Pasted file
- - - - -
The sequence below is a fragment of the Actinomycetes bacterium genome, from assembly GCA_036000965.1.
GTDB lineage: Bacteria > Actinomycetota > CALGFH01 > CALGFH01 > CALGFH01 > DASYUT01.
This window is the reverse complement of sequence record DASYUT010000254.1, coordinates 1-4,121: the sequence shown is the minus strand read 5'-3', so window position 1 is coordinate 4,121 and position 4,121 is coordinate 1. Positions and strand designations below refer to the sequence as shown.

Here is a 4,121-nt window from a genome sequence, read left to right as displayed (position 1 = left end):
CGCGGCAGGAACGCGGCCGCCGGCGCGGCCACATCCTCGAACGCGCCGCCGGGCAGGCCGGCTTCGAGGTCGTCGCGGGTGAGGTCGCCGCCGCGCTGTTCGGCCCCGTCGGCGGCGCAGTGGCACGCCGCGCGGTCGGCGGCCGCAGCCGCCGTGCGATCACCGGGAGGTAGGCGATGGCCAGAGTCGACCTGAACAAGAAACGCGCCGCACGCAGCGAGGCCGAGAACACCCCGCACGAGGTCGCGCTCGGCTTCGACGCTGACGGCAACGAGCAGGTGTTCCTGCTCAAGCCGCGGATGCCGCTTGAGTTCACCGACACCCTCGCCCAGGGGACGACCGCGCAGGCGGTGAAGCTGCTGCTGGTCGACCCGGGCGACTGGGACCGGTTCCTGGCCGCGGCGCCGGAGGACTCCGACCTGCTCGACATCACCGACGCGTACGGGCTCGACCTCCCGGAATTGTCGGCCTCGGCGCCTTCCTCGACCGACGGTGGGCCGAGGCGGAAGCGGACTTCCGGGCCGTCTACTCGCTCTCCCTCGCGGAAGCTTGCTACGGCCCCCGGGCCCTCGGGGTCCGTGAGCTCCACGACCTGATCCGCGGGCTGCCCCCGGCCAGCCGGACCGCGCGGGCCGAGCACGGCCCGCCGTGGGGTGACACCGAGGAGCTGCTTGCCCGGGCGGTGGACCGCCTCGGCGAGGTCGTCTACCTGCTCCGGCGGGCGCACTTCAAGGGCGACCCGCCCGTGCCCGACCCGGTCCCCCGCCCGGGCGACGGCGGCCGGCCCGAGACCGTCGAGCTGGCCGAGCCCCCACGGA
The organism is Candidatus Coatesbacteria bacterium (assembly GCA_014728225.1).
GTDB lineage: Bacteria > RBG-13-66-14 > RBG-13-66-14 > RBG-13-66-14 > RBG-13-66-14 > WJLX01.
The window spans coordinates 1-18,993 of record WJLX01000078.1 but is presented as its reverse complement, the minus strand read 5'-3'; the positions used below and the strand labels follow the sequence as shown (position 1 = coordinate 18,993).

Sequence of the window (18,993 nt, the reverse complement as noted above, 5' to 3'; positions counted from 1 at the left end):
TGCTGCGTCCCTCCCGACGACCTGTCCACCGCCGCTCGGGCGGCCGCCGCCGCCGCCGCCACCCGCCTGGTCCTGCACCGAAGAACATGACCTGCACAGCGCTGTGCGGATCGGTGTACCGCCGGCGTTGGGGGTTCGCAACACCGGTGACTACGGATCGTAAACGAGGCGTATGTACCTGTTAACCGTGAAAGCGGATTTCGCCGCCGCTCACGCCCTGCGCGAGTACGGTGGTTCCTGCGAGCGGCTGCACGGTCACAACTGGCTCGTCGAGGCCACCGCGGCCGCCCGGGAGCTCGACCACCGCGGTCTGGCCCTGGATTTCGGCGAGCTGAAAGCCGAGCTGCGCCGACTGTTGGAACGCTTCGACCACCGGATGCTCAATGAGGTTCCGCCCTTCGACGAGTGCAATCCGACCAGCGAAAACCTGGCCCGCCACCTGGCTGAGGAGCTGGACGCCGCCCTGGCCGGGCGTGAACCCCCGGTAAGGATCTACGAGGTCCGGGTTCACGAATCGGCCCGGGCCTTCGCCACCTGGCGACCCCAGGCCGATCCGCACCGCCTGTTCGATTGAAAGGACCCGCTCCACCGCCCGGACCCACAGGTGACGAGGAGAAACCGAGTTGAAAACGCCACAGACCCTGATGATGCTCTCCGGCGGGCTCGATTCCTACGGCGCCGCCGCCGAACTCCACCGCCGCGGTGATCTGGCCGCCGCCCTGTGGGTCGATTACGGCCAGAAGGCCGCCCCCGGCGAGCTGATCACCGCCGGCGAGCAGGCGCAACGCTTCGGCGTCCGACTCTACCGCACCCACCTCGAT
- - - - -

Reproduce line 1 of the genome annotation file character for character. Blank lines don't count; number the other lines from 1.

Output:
The sequence below is a fragment of the Actinomycetes bacterium genome, from assembly GCA_036000965.1.